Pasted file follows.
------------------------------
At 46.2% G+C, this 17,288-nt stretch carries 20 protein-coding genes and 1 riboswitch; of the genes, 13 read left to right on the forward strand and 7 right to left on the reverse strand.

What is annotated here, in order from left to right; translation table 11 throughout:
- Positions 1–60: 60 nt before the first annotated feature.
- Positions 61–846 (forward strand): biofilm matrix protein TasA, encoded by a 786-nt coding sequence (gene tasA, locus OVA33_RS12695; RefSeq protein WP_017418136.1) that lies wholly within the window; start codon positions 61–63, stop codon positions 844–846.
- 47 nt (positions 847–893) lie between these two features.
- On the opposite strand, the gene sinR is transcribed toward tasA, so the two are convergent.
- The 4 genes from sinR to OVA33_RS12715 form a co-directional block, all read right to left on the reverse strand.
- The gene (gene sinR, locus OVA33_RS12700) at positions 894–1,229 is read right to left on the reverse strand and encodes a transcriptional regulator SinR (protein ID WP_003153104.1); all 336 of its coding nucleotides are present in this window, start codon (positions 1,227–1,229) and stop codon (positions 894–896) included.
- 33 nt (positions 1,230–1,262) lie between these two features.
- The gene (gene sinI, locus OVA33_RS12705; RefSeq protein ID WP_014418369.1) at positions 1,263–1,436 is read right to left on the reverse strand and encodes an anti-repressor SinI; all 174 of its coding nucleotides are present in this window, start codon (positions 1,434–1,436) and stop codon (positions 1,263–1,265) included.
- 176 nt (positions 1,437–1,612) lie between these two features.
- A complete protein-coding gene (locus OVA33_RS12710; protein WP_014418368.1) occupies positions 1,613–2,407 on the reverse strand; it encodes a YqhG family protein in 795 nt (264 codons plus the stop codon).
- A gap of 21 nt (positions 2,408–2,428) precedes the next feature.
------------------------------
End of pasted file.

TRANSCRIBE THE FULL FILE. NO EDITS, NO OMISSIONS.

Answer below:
At 46.2% G+C, this 17,288-nt stretch carries 20 protein-coding genes and 1 riboswitch; of the genes, 13 read left to right on the forward strand and 7 right to left on the reverse strand.

What is annotated here, in order from left to right; translation table 11 throughout:
- Positions 1–60: 60 nt before the first annotated feature.
- Positions 61–846 (forward strand): biofilm matrix protein TasA, encoded by a 786-nt coding sequence (gene tasA, locus OVA33_RS12695; RefSeq protein WP_017418136.1) that lies wholly within the window; start codon positions 61–63, stop codon positions 844–846.
- 47 nt (positions 847–893) lie between these two features.
- On the opposite strand, the gene sinR is transcribed toward tasA, so the two are convergent.
- The 4 genes from sinR to OVA33_RS12715 form a co-directional block, all read right to left on the reverse strand.
- The gene (gene sinR, locus OVA33_RS12700) at positions 894–1,229 is read right to left on the reverse strand and encodes a transcriptional regulator SinR (protein ID WP_003153104.1); all 336 of its coding nucleotides are present in this window, start codon (positions 1,227–1,229) and stop codon (positions 894–896) included.
- 33 nt (positions 1,230–1,262) lie between these two features.
- The gene (gene sinI, locus OVA33_RS12705; RefSeq protein ID WP_014418369.1) at positions 1,263–1,436 is read right to left on the reverse strand and encodes an anti-repressor SinI; all 174 of its coding nucleotides are present in this window, start codon (positions 1,434–1,436) and stop codon (positions 1,263–1,265) included.
- 176 nt (positions 1,437–1,612) lie between these two features.
- A complete protein-coding gene (locus OVA33_RS12710; protein WP_014418368.1) occupies positions 1,613–2,407 on the reverse strand; it encodes a YqhG family protein in 795 nt (264 codons plus the stop codon).
- A gap of 21 nt (positions 2,408–2,428) precedes the next feature.